I cannot believe that this epistle was written by Justin Martyr; for Justin would have managed the argument better, and have omitted neither the prophecies nor the miracles. The author seems to have been some Gentile converted to Christianity, who had perused Justin's Cohortatio ad Græcos.
Justin begins it thus : ’Apxóusvos tñs tapos újās Trapzcan νέσεως, ώ άνδρες Έλληνες, εύχομαι τω Θεώ εμοί μεν υπάρξαι, τα δέοντα προς υμας είπείν υμάς δε, της προτέρας αφεμένους φιλονεικίας, και της των προγόνων πλάνης em xay cay, ko ai ra AoiT4A00 vnđ Vuví. Cohorfationem apud vos, Græci, instituens, Deum precor, ut mihi quidem apud vos, ut par est, dicere contingat ; vos autem pristinam pertinaciam relinquentes, et a majorum discedentes errore, quæ utilia sunt in præsentia eligatis.' This is an imitation of the exordium in the oration of Demosthenes for Ctesiphon : and as Justin imitates Demosthenes, so the writer of the epistle imitates Justin-Tapa Toll Θεου, του και το λέγειν και το ακούειν ημίν χωρηγούντος, αιτούμαι δοθήναι, εμοί μεν, είπειν ούτως, ως μάλιστα αν d'Hollca [anovo ovzá] rs Beatiw yavbo fan coi te [OS] OUTWS CHOūras, cis per auto nonval TÓv el móvta. "Peto a Deo, qui et loquendi et audiendi nobis facultatem suppeditat, ut ab eo detur, mihi quidem, ita verba facere ut in primis contingat, te, postquam audieris, meliorem evadere ; et tibi, ita audire, ut tristitia non afficiatur is qui verba fe.
This is said well enough:
amphora cæpit Institui ; currente rota, cur urceus exit?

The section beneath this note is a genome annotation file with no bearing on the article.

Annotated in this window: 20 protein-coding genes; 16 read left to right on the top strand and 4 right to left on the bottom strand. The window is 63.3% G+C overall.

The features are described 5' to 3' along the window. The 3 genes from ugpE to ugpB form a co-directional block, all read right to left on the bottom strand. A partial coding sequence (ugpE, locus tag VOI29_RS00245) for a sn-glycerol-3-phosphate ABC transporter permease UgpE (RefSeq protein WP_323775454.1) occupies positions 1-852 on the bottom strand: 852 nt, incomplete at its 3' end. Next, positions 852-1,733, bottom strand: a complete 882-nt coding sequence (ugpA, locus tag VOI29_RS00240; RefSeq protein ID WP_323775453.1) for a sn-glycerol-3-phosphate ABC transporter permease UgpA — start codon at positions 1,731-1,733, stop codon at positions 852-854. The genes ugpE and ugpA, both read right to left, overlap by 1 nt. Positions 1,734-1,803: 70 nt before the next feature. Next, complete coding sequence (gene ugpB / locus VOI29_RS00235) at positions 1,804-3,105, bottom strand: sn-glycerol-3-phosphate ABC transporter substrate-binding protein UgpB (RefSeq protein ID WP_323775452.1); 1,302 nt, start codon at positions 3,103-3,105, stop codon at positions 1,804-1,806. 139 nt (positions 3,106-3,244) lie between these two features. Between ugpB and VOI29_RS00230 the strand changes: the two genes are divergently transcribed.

The epistle has a few chasms, but there seems to be only a little of it that is lost. It was perhaps an exercise, or declamation, addressed to a great man, with whom the author had no acquaintance; as some modern epistles to the Pope, and to Lewis the fourteenth, which were never presented.
As I have had occasion to mention Tillemont, and shall probably often cite him hereafter, I take this opportu. nity to own my obligations to him for his useful and labo, rious collections. After this due respect and acknowledgment, I hope it will be permitted to make a few observations, which may do others some good, and can now do him no harm, nor destroy the peace which, I believe, he enjoys in a better world.
His History of the Emperors is very valuable; but he has filled his other books with an account of trifling, absurd, ridiculous miracles.
He never affirms facts without vouchers; but he often makes use of bad ones in his Ecclesiastical History, and builds upon a sandy foundation, upon the testimony of forgers, fanatics, and of interested persons, who write in their own behalf, and want to discredit their adversaries.
He commonly proceeds upon a supposition, that they who have obtained the honour of ecclesiastical knighthood, and are called saints, are all excellent men, and entirely to be trusted ; and that all they who were, or were accounted, heterodox, are to be little regarded, and held in bad esteem.
He seems to have been a pious, humble, meek and modest, as well as a very learned and accurate man; and yet he cannot forbear insulting Protestant writers as heretics, even those to whom he and the Christian world had great obligations, as Usher, Pearson, &c. He takes all opportunities, and sometimes goes out of his way to seek opportunities of inculcating the horrible doctrine, that the very best of Pagans, heretics, and schismatics, are condemned to suffer eternal tortures. Speaking of young Tiberius, who was murdered by order of the emperor Caius, and compelled by the scldiers, as Philo relates it, to thrust a sword into his own body, he concludes the melancholy tale with this reflection :- Thus by his own hand he ended his